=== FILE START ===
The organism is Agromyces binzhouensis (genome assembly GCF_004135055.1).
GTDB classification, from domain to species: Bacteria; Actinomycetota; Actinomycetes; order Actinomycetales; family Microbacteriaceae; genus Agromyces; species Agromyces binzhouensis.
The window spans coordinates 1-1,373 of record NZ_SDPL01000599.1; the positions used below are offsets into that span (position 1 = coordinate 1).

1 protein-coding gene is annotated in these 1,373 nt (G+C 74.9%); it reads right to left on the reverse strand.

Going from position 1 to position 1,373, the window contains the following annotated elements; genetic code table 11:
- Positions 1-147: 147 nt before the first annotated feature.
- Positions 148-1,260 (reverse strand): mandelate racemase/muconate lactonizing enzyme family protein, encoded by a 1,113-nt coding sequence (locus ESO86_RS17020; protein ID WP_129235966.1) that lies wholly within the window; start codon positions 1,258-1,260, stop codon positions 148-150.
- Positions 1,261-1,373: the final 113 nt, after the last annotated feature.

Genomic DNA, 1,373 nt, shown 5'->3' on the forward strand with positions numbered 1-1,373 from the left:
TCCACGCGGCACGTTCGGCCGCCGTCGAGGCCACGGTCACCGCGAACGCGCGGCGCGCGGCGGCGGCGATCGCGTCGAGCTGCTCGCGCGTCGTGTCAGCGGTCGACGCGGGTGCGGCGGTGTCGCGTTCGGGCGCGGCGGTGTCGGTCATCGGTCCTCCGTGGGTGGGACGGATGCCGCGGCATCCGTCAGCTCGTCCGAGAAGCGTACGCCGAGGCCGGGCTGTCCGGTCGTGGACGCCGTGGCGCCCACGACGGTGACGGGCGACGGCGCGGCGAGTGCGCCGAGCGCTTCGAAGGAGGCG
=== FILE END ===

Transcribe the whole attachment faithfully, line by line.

The organism is Agromyces binzhouensis (genome assembly GCF_004135055.1).
GTDB classification, from domain to species: Bacteria; Actinomycetota; Actinomycetes; order Actinomycetales; family Microbacteriaceae; genus Agromyces; species Agromyces binzhouensis.
The window spans coordinates 1-1,373 of record NZ_SDPL01000599.1; the positions used below are offsets into that span (position 1 = coordinate 1).

1 protein-coding gene is annotated in these 1,373 nt (G+C 74.9%); it reads right to left on the reverse strand.

Going from position 1 to position 1,373, the window contains the following annotated elements; genetic code table 11:
- Positions 1-147: 147 nt before the first annotated feature.
- Positions 148-1,260 (reverse strand): mandelate racemase/muconate lactonizing enzyme family protein, encoded by a 1,113-nt coding sequence (locus ESO86_RS17020; protein ID WP_129235966.1) that lies wholly within the window; start codon positions 1,258-1,260, stop codon positions 148-150.
- Positions 1,261-1,373: the final 113 nt, after the last annotated feature.

Genomic DNA, 1,373 nt, shown 5'->3' on the forward strand with positions numbered 1-1,373 from the left:
TCCACGCGGCACGTTCGGCCGCCGTCGAGGCCACGGTCACCGCGAACGCGCGGCGCGCGGCGGCGGCGATCGCGTCGAGCTGCTCGCGCGTCGTGTCAGCGGTCGACGCGGGTGCGGCGGTGTCGCGTTCGGGCGCGGCGGTGTCGGTCATCGGTCCTCCGTGGGTGGGACGGATGCCGCGGCATCCGTCAGCTCGTCCGAGAAGCGTACGCCGAGGCCGGGCTGTCCGGTCGTGGACGCCGTGGCGCCCACGACGGTGACGGGCGACGGCGCGGCGAGTGCGCCGAGCGCTTCGAAGGAGGCG